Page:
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What is prehypertension? How to prevent real high blood pressure?

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PT Health Life – If you are told you have pre-hypertension, it means your blood pressure measurement is higher than “normal”, but not high enough to diagnose hypertension according to standards.

Prehypertension , which means there is a “red flag” for developing true hypertension in the near future. Prehypertension affects 25-50% of adults worldwide and increases the risk of developing true hypertension.

In fact, both prehypertension and hypertension increase the risk of heart attack, stroke, heart failure, and kidney failure.

1. Which indicators indicate prehypertension?

  • Blood pressure has two numbers: systolic blood pressure and diastolic blood pressure.
  • Normal blood pressure: when systolic blood pressure is lower than 120 mmHg and diastolic blood pressure is less than 80 mmHg.
  • Hypertension: systolic blood pressure >= 140 mmHg and/or diastolic blood pressure >= 90 mmHg.
  • Prehypertension: blood pressure between normal and hypertension. Specifically, prehypertension is when systolic blood pressure is 120-139 mm Hg and/or diastolic blood pressure is 80-89 mmHg.
Hypertension is one of the main causes of stroke.

2. Causes of prehypertension

Any factor that increases pressure on artery walls can lead to prehypertension. Atherosclerosis, the buildup of fat in the artery walls, can lead to increased blood pressure.

Several disorders or diseases can lead to prehypertension or hypertension, including: Atherosclerosis; Difficulty breathing while sleeping; Kidney disease ; Adrenal disease; Thyroid disease.

Certain medications — including birth control pills, cold medicines, decongestants, pain relievers, cocaine and stimulants, among others — can also cause temporary increases in blood pressure.

However, most blood pressure increases gradually over many years and develops prehypertension without a specific cause.

3. Prehypertension is a “red flag” for true hypertension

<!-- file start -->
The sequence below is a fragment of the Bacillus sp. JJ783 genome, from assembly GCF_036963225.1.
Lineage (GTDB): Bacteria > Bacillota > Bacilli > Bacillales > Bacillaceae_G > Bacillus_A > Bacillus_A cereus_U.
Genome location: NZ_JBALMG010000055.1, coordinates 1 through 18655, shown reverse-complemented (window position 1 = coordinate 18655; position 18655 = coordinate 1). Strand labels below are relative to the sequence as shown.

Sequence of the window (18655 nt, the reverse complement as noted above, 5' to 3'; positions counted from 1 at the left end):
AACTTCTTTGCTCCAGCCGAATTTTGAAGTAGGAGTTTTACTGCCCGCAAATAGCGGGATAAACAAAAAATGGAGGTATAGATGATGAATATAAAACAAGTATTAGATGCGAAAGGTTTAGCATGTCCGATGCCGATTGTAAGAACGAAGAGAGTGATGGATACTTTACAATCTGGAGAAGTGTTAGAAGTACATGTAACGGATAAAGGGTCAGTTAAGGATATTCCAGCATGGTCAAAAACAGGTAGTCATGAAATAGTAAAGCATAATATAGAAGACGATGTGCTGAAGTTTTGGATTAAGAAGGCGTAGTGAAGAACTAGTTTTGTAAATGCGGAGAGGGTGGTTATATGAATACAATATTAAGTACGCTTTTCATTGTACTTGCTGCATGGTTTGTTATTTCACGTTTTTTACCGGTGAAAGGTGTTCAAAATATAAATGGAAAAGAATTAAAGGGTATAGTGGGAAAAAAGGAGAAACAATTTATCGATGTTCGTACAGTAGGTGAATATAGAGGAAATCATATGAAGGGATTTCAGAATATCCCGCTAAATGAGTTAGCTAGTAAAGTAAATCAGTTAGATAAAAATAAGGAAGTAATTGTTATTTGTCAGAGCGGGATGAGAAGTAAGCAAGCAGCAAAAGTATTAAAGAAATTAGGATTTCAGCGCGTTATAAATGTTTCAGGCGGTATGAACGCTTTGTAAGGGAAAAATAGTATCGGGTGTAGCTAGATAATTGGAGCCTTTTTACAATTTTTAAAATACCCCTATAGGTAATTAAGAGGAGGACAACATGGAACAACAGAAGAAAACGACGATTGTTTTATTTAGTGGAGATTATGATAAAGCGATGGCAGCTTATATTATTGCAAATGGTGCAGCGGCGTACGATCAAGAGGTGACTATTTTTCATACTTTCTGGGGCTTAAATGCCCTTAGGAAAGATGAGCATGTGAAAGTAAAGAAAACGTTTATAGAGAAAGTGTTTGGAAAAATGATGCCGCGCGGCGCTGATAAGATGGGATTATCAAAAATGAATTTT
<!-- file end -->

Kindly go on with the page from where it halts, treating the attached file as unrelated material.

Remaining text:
Pre-hypertension usually has no complications, but if you have pre-hypertension, it means you have a “red flag” for developing high blood pressure.

Therefore treatment and prevention are extremely important. Currently, treatment of prehypertension mainly focuses on lifestyle changes.

However, if you have prehypertension and existing coronary artery disease, peripheral artery disease, diabetes or chronic kidney disease, there is sufficient clinical evidence to support aggressive treatment of prehypertension. Pressure helps improve results.

If you have prehypertension, your risk of developing true hypertension is very high.

Therefore treatment with antihypertensive medications is often recommended, with the goal of reducing your blood pressure to normal levels.

4. How to control prehypertension

Your doctor will likely recommend that you control prehypertension with lifestyle changes, such as:

4.1 Maintain a healthy weight

  • Blood pressure often increases as weight increases. Being overweight or obese can also cause interrupted breathing during sleep (sleep apnea) and increase your blood pressure.
  • Losing weight is one of the most effective lifestyle changes for controlling blood pressure.

Body mass index (BMI) value below 23 and above 18.5 (for Asians). If your BMI is over 23 you are overweight and over 25 is obese.

Control waist within allowable limits: Men <90 cm and women <80 cm according to Asian standards.

4.2 Exercise regularly

Exercising regularly for at least 30 minutes most days of the week can reduce your blood pressure by 4-9 mm Hg. If you have prehypertension, exercise can help you avoid true hypertension.

The best exercises to lower blood pressure include walking, jogging, cycling, swimming or dancing. If you don’t have 30 consecutive minutes to exercise, you can exercise 10-15 minutes at a time, several times a day.

4.3 Eat a healthy diet

Eating a diet rich in whole grains, fruits, vegetables, and low-fat dairy products can lower your blood pressure by up to 14 mm Hg.

  • Add potassium by eating 2-3 ripe bananas daily.
  • Reduce sodium (salt) in your diet. Just a small reduction in sodium in your diet can reduce blood pressure by 2-8 mmHg. In general, limit salt intake to 2,300 mg per day or less.
  • Eat less processed and canned foods.
  • Only small amounts of naturally occurring sodium in foods are enough. Don’t add salt, just 1 teaspoon of salt has 2,300 mg of sodium.

4.4 Limit alcohol consumption and control other factors

Research shows that drinking about 1 glass of red wine a day may lower the risk of high blood pressure. However, you should not drink a lot of alcohol.

Quit smoking because smoking  increases your blood pressure for many minutes after smoking.

Reduce stress.  Chronic stress is an important contributor to prehypertension and hypertension.  Stress can contribute to high blood pressure if you deal with stress by eating unhealthy foods, drinking alcohol or smoking.

Avoiding and completely resolving anything that causes stress is the best way. Try discussing with everyone in your family or workplace to resolve stress immediately.

Practicing yoga and meditation when stressed will give better results.

Summary: Prehypertension often does not show symptoms. The only way to detect prehypertension is to monitor your blood pressure. If you have prehypertension, your risk of developing true hypertension is very high.

So you should make sure your blood pressure is checked at least every 6 months. When prehypertension is detected, lifestyle adjustment is still the optimal and effective strategy today.

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